God Certainly Knows How We Act and Live in this World, Whether We Obey His Commands or Not. So, What is the Meaning of Being Sent to this World to Be Tested?
It is certainly the case that God knows how we act and live in this world. He sends us to be tested by Him, so that we can improve our abilities and skills through the responsibilities He ordains for us. Undoubtedly, God creates us just as He creates minerals such as coal, copper, iron, silver and gold: He is the Lord, the Cherisher, the Owner and Maker of all.
A person with artistic talents wants to express those talents and so is known through his works of art. In the same way, the majesty and splendor and artistry of the creation of God is a presentation and reflection of His sacred Names and Attributes. To show human beings His art (Might, Power, Knowledge, Wisdom, Beauty and Mercy) He created the universe and exhibited aspects of His mysterious, hidden treasures in it.
To show us how His Names, Attributes and Divine Art become manifest, He created the universe step by step. In different qualities and quantities, He grants us countless opportunities to get to know Him better, endless ways to acquire sound knowledge about Him. He is the absolute Creator who makes everything from one, and adds to whatever He wills thousands of additional benefits. Thus it is that, for example, carbon may be manifest as coal or diamond, and each further refined and adapted to a multitude of different uses.
Through whatever is created and exhibited in the universe and is given to man, man himself is tested, purified and prepared as a candidate for eternal bliss in paradise. In the same way, raw materials are refined, purified and processed into silver, gold or diamonds. In one hadith, the Prophet Muhammad, upon him be peace, said: ‘Human beings are just like minerals. One who is good in jahiliyya (the time of pagan ignorance in Arabia before Islam) is also good in Islam’ (Sahih al-Bukhari, ‘Iman,’ 10, ‘Anbiya’,’ 8–14; Sahih al-Muslim, ‘Fada’il al-Sahaba,’ 168, ‘Mana-qib,’ 25; Ibn Hanbal, Musnad, 3, 101). For example, ‘Umar enjoyed dignity, glory and honour before Islam, but when he became a Muslim he had more. He gained a calmer dignity, tender-heartedness and the grandeur of iman. Before Islam, he might be tough, quick-tempered, haughty, as one who thought he had everything; after becoming Muslim, he was one of the most modest and humble of men in his bearing towards the believers. Through Islam, he improved his qualities and attributes. Therefore, when we see well-mannered, dynamic, energetic, audacious and spirited people, we wish them to be Muslim, for one who was good, great, glorious and es-teemed before Islam will be far more so in Islam.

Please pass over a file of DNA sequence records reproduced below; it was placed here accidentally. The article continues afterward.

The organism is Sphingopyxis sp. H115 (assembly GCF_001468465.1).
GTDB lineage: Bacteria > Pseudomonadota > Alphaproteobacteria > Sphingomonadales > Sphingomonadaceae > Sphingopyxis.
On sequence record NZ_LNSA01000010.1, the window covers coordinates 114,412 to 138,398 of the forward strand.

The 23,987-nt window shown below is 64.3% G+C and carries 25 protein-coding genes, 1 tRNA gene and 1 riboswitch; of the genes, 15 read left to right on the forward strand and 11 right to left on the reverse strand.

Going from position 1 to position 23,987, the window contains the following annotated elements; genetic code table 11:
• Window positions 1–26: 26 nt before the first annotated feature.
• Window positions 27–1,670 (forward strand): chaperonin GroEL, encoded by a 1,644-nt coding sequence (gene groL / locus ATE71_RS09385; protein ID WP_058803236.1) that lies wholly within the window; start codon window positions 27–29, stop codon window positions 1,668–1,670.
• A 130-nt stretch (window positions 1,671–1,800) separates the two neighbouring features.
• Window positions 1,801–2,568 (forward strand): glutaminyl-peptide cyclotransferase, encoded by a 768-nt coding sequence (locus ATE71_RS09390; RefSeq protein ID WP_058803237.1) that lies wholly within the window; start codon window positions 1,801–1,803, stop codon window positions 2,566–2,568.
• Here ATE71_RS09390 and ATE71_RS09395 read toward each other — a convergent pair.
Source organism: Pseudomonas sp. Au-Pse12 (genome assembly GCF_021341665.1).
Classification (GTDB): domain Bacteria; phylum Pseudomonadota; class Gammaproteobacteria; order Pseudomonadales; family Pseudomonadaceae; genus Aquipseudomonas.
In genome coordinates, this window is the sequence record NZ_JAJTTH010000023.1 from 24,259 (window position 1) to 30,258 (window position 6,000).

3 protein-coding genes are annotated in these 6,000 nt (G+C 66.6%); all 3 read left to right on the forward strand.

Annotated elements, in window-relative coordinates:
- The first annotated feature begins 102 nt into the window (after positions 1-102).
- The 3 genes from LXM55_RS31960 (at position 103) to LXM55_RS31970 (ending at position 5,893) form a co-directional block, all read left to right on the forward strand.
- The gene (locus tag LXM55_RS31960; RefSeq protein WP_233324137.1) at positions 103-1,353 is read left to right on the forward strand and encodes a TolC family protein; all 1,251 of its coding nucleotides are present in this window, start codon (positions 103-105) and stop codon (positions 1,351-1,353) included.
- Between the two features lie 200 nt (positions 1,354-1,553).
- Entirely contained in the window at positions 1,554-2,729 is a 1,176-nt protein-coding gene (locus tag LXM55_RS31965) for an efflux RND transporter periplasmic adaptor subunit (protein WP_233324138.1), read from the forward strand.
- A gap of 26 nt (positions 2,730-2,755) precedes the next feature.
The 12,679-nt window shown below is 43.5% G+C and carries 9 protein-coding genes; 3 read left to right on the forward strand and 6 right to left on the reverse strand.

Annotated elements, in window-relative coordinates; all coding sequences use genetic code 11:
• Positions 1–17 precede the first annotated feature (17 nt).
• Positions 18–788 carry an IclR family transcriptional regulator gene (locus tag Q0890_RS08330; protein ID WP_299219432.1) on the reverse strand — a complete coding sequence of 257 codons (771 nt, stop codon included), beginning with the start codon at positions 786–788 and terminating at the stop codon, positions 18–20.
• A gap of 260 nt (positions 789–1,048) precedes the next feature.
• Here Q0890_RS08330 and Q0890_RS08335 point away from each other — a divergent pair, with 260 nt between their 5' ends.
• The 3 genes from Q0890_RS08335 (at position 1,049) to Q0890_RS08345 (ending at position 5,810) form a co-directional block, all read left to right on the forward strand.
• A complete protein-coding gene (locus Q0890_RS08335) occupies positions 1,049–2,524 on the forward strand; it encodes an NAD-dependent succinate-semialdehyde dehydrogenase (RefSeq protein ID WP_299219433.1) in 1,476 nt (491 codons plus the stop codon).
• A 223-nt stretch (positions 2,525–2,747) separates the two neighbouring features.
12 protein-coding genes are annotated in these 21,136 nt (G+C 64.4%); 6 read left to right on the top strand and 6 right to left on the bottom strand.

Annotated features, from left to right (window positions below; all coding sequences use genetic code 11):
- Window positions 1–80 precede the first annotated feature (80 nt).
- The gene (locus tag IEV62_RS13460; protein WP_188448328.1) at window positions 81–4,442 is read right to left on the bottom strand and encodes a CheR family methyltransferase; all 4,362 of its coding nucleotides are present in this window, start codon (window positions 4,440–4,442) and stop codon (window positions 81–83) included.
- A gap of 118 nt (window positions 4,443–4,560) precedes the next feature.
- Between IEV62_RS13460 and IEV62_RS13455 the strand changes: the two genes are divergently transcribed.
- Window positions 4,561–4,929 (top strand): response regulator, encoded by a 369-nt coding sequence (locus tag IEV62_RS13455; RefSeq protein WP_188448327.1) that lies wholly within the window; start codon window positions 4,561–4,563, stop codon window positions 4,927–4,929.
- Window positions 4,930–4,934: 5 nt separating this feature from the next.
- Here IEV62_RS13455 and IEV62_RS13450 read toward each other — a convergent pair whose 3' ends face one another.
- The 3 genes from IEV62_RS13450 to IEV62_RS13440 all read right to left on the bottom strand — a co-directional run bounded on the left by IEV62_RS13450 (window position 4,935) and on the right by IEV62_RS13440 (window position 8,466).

Islam deals with the most precious and invaluable of minerals—man. It takes man, kneads, improves and matures him, refining him as gold is refined pure. The Companions of the Prophet, upon him be peace, became so, 24 carat pure. Later on, however, Muslims began to fall off from this standard of fineness, from 24 to 15 carats. In the twentieth century, some people have even fallen to a standard of one carat or less in their fineness. In consequence, sadly, this century has witnessed the trouble caused by many dissolute and criminal persons.
We are tested in this world so that we may become clarified, purified and attain virtue and perfection. Even though God knows how well or otherwise we perform in the test, He tests us all the same. It is not because He does not know and wants to learn what He does not know through us, rather He knows and accordingly tests a man against himself, and man against others. When we make strenuous efforts to refine ourselves, to find out and prove what we are, what we have, and whether we are worthless and valueless like iron or great like gold, we are only acting as a means to make happen what God already knows from eternity. We are tested in what we strive for, and in what we exert ourselves to do. In this way, we shall enter the presence of God and give account of ourselves to Him: ...But their hands will speak to us, and their feet bear witness, to all that they did (41:65). ‘Hands and feet’ symbolically represent all our instruments for action, all the members of our bodies, including our faculties and opportunities. In other verses, ‘eyes, ears and skins’ are all mentioned as bearing witness against us if we have misused them.
We are being tested against ourselves, in all that we have—all the members of our bodies, all our faculties of thought and feeling, and all the opportunities we have been granted to use them. God, Exalted is He, does not test us because He wants to know how we do in the test, but because He wants to show us ourselves so that we become aware that we are testing ourselves and being tested. And God knows best.